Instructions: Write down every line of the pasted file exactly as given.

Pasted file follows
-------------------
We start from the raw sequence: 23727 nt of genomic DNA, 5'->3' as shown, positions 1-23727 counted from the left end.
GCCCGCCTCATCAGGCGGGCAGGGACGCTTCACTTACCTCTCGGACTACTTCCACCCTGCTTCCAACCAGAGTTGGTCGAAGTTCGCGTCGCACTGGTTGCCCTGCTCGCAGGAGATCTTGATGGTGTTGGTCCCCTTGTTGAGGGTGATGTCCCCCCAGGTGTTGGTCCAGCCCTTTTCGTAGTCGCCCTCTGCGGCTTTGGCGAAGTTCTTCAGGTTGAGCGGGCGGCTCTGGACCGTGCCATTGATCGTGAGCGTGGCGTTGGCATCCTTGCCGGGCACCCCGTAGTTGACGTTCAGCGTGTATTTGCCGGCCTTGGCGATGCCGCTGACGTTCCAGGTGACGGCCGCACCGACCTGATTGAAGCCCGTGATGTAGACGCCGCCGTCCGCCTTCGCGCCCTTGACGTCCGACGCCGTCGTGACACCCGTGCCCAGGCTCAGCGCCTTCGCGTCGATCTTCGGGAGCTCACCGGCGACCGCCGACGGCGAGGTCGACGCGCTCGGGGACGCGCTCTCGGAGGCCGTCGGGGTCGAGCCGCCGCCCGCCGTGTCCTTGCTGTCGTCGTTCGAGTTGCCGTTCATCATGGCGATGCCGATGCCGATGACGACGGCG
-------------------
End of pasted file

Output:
We start from the raw sequence: 23727 nt of genomic DNA, 5'->3' as shown, positions 1-23727 counted from the left end.
GCCCGCCTCATCAGGCGGGCAGGGACGCTTCACTTACCTCTCGGACTACTTCCACCCTGCTTCCAACCAGAGTTGGTCGAAGTTCGCGTCGCACTGGTTGCCCTGCTCGCAGGAGATCTTGATGGTGTTGGTCCCCTTGTTGAGGGTGATGTCCCCCCAGGTGTTGGTCCAGCCCTTTTCGTAGTCGCCCTCTGCGGCTTTGGCGAAGTTCTTCAGGTTGAGCGGGCGGCTCTGGACCGTGCCATTGATCGTGAGCGTGGCGTTGGCATCCTTGCCGGGCACCCCGTAGTTGACGTTCAGCGTGTATTTGCCGGCCTTGGCGATGCCGCTGACGTTCCAGGTGACGGCCGCACCGACCTGATTGAAGCCCGTGATGTAGACGCCGCCGTCCGCCTTCGCGCCCTTGACGTCCGACGCCGTCGTGACACCCGTGCCCAGGCTCAGCGCCTTCGCGTCGATCTTCGGGAGCTCACCGGCGACCGCCGACGGCGAGGTCGACGCGCTCGGGGACGCGCTCTCGGAGGCCGTCGGGGTCGAGCCGCCGCCCGCCGTGTCCTTGCTGTCGTCGTTCGAGTTGCCGTTCATCATGGCGATGCCGATGCCGATGACGACGGCG